With the exception of Cline, who has only played in four tournaments, all Aggie golfers competing at the West Regional have at least one top-5 finish this season and all have at least one round under par. Cline, meanwhile, only played at NM State’s home tournament in the fall before participating in and becoming an integral part of the Aggies’ season-ending run. She had her best finish of the season at the WAC Championship, a tie for 14th finish, and has seven rounds of 4-over or better on the season.
NM State last made an NCAA regional in 2011 when the team also traveled to the state of Washington. The Aggies, who were led by Booth and Paul Brilliant as co-head coaches, finished in a tie for 21st in the 24-team field.
The Aggies had a run of 13 regionals in 14 years from 1993-2006, including 12-consecutive seasons qualifying for the regional round (1993-2004). Booth coached NM State during the first five of those qualifying seasons during her first stint as Aggie head coach.
The Aggies’ best finish at a regional came under Booth in 1997 when NM State finished in fourth place out of 20 teams and advanced to the NCAA Championship. The Aggies have advanced to the NCAA Championship a total of six times.
NM State has also had two individuals qualify for the regional round in the past seven years as Lehua Wise qualified in 2007 and Demi Mak in 2012.
There are a total of 24 teams competing at the NCAA West Regional. NM State is the No. 22 seed, right behind I-25 rival New Mexico which is the No. 21 seed. The No. 1 team in the country and defending national champion, Southern California, is the top seed in the region. There are two other 24-team regionals being held, the East and Central Regions.
The top eight teams and top two individuals on a non-qualifying team from each region will move on to the NCAA Women’s Golf Championship being held May 20-23 at the Tulsa Country Club in Tulsa, Okla.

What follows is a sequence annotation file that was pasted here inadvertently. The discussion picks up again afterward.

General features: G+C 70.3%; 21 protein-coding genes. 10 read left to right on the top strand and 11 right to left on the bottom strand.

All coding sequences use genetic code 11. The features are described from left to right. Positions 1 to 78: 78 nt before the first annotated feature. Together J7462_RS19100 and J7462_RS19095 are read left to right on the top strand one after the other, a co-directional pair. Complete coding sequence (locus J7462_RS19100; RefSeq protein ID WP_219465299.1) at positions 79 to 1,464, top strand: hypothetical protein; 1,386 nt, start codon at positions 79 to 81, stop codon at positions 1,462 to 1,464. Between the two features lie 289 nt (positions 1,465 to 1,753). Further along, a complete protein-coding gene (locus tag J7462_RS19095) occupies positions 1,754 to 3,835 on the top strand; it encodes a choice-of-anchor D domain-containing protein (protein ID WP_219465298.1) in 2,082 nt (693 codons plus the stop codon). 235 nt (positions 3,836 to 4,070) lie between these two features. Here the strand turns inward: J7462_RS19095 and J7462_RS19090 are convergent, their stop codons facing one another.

The NCAA will make live scoring available at golfstat.com. To follow the action live please follow the link provided.
PARTICIPANTS AND SEEDS AT WEST REGIONAL (CONFERENCE CHAMPIONS IN PARANTHESES)
1. University of Southern California
2. Arizona State University
3. University of Oklahoma (Big 12 Conference)
4. University of Washington
5. Clemson University
6. Wake Forest University
7. Northwestern University
8. Michigan State University (Big Ten Conference)
9. Iowa State University
10. Georgia Regents University Augusta
11. University of Oregon
12. Texas A&M University, College Station
13. University of California, Davis (Big West Conference)
14. University of Denver (The Summit League)
15. San Diego State University
16. University of Wisconsin, Madison
17. Gonzaga University
18. University of Notre Dame
19. University of Tennessee, Knoxville
20. University of Tennessee at Chattanooga (Southern Conference)
21. University of New Mexico (Mountain West Conference)
22. New Mexico State University (Western Athletic Conference)
23. Portland State University (Big Sky Conference)
24. University of Detroit Mercy (Horizon League)
1. Alison Knowles (University of Louisiana, Monroe)
2. Regan De Guzman (San Jose State University)
3. Clariss Guce (California State University Northridge)
4. Fabiola Arriaga (University of Texas, San Antonio)
5. Madchen Ly (California State University, Fresno)
6. Alexandra White (Brigham Young University)